U.S. Capitol Police shot a man at the Capitol Visitor Center on Monday afternoon after he drew a weapon during a routine security screening, Chief of the U.S. Capitol Police Matthew Verderosa said at a news conference.
Verderosa said the man pulled "what appeared to be a weapon" and an officer shot him. A weapon was recovered at the scene.
Capitol Police later identified the suspect as Larry R. Dawson, 66, of Tennessee and said he has been charged with assault with a deadly weapon and assault on a police officer while armed.
The statement adds, "The defendant is currently in stable but critical condition and will be presented to the District of Columbia Superior Court upon his release from the hospital. The defendant's vehicle has been secured and will be searched upon the granting of a search warrant."
Verderosa said the suspect is known to the Capitol Police from prior contact and there is "no reason to believe this is anything more than a criminal act."
An female bystander also suffered injuries that appeared to be minor, Verderosa said.
A lockdown at the Capitol Complex was lifted shortly after the suspect was apprehended.
Early news reports said at least one officer had been wounded; these reports were incorrect.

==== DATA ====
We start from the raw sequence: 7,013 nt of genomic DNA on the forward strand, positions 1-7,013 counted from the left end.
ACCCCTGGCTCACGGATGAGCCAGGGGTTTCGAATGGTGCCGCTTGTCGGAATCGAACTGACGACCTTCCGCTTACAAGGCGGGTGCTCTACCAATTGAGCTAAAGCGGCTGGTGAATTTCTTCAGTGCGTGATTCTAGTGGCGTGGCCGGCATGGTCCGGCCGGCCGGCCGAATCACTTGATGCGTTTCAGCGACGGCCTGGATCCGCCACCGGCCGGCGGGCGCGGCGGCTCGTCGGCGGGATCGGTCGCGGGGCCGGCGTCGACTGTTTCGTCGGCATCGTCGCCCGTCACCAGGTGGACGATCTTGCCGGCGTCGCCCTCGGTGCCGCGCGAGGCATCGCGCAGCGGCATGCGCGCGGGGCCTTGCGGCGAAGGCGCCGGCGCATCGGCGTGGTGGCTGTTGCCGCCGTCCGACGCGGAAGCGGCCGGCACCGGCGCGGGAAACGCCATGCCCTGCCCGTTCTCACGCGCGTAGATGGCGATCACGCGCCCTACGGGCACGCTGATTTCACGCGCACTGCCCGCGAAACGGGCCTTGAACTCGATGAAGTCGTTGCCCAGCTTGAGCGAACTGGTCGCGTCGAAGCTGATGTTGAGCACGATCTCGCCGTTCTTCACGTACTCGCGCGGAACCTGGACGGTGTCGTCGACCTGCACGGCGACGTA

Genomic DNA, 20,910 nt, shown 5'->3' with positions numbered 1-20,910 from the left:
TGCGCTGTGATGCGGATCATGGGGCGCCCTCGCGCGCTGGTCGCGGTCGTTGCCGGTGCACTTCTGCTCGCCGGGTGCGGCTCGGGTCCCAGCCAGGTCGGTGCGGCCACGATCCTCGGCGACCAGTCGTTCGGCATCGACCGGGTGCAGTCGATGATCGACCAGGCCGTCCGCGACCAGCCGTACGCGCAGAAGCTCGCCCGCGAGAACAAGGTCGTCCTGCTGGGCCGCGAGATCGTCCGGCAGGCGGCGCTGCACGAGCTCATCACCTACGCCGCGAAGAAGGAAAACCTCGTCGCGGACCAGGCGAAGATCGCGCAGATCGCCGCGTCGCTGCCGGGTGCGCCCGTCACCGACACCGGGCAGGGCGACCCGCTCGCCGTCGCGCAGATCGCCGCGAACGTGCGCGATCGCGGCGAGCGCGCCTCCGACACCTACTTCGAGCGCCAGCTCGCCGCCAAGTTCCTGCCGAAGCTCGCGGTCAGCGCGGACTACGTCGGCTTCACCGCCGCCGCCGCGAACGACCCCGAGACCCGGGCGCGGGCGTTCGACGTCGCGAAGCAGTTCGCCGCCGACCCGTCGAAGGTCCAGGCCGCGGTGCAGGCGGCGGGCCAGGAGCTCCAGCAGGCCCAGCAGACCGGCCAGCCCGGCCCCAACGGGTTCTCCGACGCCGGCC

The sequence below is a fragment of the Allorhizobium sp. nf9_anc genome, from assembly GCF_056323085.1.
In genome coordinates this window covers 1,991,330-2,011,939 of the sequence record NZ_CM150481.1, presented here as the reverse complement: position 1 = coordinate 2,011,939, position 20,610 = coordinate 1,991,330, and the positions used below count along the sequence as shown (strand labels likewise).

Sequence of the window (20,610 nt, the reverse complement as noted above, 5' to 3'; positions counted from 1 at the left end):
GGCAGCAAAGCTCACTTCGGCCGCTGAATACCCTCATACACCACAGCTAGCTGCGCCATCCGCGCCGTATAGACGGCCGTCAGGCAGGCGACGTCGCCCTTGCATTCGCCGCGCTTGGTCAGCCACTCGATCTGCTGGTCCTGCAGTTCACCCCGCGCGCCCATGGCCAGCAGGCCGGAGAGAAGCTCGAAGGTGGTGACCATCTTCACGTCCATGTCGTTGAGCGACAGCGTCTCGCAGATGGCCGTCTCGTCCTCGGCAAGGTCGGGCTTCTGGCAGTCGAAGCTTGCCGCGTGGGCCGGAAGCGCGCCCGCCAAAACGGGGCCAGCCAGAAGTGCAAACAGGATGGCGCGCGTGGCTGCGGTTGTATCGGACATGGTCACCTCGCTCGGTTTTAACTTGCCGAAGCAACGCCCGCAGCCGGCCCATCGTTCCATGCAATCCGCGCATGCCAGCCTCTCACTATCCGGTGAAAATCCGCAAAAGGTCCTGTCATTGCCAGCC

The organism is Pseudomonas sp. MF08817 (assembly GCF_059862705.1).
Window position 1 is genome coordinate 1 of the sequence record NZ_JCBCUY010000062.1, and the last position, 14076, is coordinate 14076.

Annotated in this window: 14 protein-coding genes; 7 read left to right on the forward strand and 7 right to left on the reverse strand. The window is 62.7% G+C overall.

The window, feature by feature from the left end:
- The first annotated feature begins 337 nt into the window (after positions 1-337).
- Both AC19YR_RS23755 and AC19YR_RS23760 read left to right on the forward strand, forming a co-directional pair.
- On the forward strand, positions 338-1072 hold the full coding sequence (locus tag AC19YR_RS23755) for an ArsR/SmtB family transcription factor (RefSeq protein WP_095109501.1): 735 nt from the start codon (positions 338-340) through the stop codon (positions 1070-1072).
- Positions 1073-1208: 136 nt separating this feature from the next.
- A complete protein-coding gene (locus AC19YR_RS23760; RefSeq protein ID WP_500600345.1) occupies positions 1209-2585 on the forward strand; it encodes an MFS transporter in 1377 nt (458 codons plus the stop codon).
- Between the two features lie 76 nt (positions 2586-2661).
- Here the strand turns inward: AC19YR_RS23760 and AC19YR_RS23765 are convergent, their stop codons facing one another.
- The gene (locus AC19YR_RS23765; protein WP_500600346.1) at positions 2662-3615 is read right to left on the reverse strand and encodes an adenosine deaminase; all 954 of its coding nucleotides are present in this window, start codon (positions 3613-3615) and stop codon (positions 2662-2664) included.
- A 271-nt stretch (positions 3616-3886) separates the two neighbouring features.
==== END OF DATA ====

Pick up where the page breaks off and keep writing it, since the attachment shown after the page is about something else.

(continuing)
Staffers, reporters and others had been told to "shelter in place" and were not allowed to exit or enter any buildings. Congress is currently in recess. The Senate Sergeant-At-Arms Office said that the Capitol is open for official business.
The White House was briefly put on lockdown, according to news reports.
Washington's Metropolitan Police Department tweeted that there "is no active threat to the public."
The Associated Press reported that "visitors were being turned away from the Capitol as emergency vehicles flooded the street and the plaza on the building's eastern side. Police, some carrying long guns, cordoned off the streets immediately around the building, which were thick with tourists visiting for spring holidays and the Cherry Blossom Festival."
The Visitor Center is part of the U.S. Capitol Complex, a group of about a dozen buildings in Washington, according to its website. The center opened in 2008 and serves as an underground screening point for visitors to the U.S. Capitol. After years of discussion about a facility for visitors, construction on the center began after the 1998 killing of two U.S. Capitol Police officers at the ground floor entrance.
This is a developing story. Some things that get reported by the media will later turn out to be wrong. We will focus on reports from police officials and other authorities, credible news outlets and reporters who are at the scene. We will update as the situation develops.